Technology training and empowerment: Aspiration and employability for the disabled in Latin America
Much recent work has looked at the various ways in which access to computing has impacted empowerment for people with disabilities, though such research discusses conditions in the global North. We present here work from primary research among technology training centers for people with disabilities in Mexico, Ecuador, and Venezuela to explore the manifestations of empowerment that these services offer. In framing empowerment from two perspectives—those of ‘coping’ and ‘transforming’—we find that the two most important areas within this realm where technology seems to have an impact are in employability and aspiration. We find that although employment-generation has been slow through such training centers, a number of users cite the need of basic technology training as a threshold minimum for employment and other benefits including a strengthening sense of community and a positive impact on self esteem. Supporting past work on ICTs and aspiration, our research finds that technology, especially when adapted to the specifications of disabled people, can increase both external aspirational horizons—for example in the types of jobs or education levels deemed accessible—and interior measures of self-worth and capacity. By focusing on aspiration and self-perception, our goal here is also to recast the discussion on disability and technology towards an empowerment frame. The research presented here is intended as a starting point for such a discussion in what has been a domain within both Development Studies and Information Studies.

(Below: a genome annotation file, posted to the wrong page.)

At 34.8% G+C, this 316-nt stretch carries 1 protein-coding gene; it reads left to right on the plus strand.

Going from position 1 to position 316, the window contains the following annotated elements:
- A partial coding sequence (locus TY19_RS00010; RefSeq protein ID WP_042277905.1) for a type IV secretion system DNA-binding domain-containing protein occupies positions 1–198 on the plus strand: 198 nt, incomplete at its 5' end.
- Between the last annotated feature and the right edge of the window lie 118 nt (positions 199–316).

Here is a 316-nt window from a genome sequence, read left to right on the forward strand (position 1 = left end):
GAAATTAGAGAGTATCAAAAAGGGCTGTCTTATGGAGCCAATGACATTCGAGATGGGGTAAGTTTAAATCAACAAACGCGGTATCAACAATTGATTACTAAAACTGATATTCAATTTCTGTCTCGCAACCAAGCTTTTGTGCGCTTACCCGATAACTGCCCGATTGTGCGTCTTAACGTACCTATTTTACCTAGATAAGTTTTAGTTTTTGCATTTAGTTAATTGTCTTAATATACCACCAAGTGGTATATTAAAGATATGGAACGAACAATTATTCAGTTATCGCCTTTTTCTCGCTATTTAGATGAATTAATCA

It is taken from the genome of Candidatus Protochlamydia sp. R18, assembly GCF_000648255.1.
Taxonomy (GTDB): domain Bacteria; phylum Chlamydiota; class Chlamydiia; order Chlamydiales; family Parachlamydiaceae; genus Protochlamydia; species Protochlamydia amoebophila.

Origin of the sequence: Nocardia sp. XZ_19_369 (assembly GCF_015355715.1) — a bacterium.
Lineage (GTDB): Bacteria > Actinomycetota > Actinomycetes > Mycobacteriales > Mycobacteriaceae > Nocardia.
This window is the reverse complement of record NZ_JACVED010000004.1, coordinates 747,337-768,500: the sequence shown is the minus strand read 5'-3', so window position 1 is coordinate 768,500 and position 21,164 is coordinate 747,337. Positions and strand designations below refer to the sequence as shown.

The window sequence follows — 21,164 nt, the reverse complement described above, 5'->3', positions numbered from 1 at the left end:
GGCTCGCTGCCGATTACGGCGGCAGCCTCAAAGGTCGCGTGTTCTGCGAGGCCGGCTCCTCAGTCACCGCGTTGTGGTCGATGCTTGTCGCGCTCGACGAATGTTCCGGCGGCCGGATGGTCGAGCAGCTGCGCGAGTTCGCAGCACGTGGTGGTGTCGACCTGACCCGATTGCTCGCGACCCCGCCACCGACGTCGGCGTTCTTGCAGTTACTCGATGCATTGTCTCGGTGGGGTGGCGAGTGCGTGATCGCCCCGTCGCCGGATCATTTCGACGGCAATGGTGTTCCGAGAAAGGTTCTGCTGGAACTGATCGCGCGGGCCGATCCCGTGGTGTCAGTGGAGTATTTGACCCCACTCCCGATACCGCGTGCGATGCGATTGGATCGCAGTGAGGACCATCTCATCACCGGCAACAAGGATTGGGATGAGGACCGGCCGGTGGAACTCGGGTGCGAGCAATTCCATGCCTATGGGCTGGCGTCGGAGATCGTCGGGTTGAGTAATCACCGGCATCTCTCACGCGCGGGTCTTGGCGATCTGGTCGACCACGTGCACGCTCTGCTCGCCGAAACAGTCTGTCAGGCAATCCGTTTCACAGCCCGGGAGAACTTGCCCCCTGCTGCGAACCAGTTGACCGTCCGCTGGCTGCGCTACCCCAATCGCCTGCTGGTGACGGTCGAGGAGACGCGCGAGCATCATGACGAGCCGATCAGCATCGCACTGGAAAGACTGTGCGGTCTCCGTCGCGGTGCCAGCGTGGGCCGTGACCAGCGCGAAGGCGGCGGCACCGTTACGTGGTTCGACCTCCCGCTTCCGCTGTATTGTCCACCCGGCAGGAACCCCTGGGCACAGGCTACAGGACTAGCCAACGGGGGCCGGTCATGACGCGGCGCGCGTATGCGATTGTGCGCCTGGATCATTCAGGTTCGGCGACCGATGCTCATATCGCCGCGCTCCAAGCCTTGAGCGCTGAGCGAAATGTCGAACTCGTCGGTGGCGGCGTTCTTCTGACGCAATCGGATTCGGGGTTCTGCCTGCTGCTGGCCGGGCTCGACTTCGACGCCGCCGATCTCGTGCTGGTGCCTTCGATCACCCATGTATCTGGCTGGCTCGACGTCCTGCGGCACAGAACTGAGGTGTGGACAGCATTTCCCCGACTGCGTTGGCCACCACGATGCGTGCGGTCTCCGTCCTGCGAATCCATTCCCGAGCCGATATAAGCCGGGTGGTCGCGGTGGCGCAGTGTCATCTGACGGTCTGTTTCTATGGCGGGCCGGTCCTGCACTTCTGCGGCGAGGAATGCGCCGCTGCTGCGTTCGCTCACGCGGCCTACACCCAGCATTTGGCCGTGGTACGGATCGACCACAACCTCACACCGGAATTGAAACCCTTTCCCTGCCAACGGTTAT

Neff, P., Pal, J., & Frix, M. (2009). Technology training and empowerment: Aspiration and employability for the disabled in Latin America. Paper presented at the Community Informatics Conference 2009: Empowering communities: learning from community informatics practice. Prato, Italy, October 2009.
ICT training, accessibility, aspiration